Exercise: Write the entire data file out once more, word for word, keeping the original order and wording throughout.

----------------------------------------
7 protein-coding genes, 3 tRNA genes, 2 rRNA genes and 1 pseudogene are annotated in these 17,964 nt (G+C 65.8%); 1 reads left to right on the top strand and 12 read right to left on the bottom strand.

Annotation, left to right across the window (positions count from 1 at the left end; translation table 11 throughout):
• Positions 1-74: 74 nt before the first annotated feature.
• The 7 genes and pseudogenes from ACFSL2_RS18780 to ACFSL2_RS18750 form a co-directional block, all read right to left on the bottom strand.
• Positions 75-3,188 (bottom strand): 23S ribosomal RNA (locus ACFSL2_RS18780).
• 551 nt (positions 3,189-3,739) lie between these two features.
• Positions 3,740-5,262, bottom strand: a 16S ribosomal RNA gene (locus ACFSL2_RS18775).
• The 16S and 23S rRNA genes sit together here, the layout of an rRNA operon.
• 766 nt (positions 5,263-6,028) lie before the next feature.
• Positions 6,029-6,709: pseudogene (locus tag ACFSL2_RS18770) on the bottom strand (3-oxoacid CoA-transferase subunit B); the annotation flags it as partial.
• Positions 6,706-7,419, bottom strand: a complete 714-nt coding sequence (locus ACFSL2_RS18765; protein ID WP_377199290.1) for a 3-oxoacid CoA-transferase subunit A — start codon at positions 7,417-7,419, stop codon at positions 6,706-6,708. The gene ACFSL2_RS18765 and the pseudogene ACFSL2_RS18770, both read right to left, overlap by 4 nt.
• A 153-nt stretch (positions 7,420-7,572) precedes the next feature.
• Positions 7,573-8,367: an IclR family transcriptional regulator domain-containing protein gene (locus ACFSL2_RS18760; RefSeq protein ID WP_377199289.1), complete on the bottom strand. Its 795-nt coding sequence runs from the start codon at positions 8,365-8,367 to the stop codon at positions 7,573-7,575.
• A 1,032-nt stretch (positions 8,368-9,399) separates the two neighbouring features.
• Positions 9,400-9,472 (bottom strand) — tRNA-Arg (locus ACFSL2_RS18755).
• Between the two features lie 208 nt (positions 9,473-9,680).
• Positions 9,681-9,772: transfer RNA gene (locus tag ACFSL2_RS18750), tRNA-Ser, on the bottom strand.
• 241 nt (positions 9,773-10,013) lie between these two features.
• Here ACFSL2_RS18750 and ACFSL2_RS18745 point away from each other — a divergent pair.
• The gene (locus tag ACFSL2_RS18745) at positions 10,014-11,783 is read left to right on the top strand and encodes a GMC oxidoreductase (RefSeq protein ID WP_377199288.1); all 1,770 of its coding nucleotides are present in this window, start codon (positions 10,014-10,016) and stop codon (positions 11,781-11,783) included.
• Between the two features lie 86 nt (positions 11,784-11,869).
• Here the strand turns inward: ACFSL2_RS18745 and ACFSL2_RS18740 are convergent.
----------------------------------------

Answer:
7 protein-coding genes, 3 tRNA genes, 2 rRNA genes and 1 pseudogene are annotated in these 17,964 nt (G+C 65.8%); 1 reads left to right on the top strand and 12 read right to left on the bottom strand.

Annotation, left to right across the window (positions count from 1 at the left end; translation table 11 throughout):
• Positions 1-74: 74 nt before the first annotated feature.
• The 7 genes and pseudogenes from ACFSL2_RS18780 to ACFSL2_RS18750 form a co-directional block, all read right to left on the bottom strand.
• Positions 75-3,188 (bottom strand): 23S ribosomal RNA (locus ACFSL2_RS18780).
• 551 nt (positions 3,189-3,739) lie between these two features.
• Positions 3,740-5,262, bottom strand: a 16S ribosomal RNA gene (locus ACFSL2_RS18775).
• The 16S and 23S rRNA genes sit together here, the layout of an rRNA operon.
• 766 nt (positions 5,263-6,028) lie before the next feature.
• Positions 6,029-6,709: pseudogene (locus tag ACFSL2_RS18770) on the bottom strand (3-oxoacid CoA-transferase subunit B); the annotation flags it as partial.
• Positions 6,706-7,419, bottom strand: a complete 714-nt coding sequence (locus ACFSL2_RS18765; protein ID WP_377199290.1) for a 3-oxoacid CoA-transferase subunit A — start codon at positions 7,417-7,419, stop codon at positions 6,706-6,708. The gene ACFSL2_RS18765 and the pseudogene ACFSL2_RS18770, both read right to left, overlap by 4 nt.
• A 153-nt stretch (positions 7,420-7,572) precedes the next feature.
• Positions 7,573-8,367: an IclR family transcriptional regulator domain-containing protein gene (locus ACFSL2_RS18760; RefSeq protein ID WP_377199289.1), complete on the bottom strand. Its 795-nt coding sequence runs from the start codon at positions 8,365-8,367 to the stop codon at positions 7,573-7,575.
• A 1,032-nt stretch (positions 8,368-9,399) separates the two neighbouring features.
• Positions 9,400-9,472 (bottom strand) — tRNA-Arg (locus ACFSL2_RS18755).
• Between the two features lie 208 nt (positions 9,473-9,680).
• Positions 9,681-9,772: transfer RNA gene (locus tag ACFSL2_RS18750), tRNA-Ser, on the bottom strand.
• 241 nt (positions 9,773-10,013) lie between these two features.
• Here ACFSL2_RS18750 and ACFSL2_RS18745 point away from each other — a divergent pair.
• The gene (locus tag ACFSL2_RS18745) at positions 10,014-11,783 is read left to right on the top strand and encodes a GMC oxidoreductase (RefSeq protein ID WP_377199288.1); all 1,770 of its coding nucleotides are present in this window, start codon (positions 10,014-10,016) and stop codon (positions 11,781-11,783) included.
• Between the two features lie 86 nt (positions 11,784-11,869).
• Here the strand turns inward: ACFSL2_RS18745 and ACFSL2_RS18740 are convergent.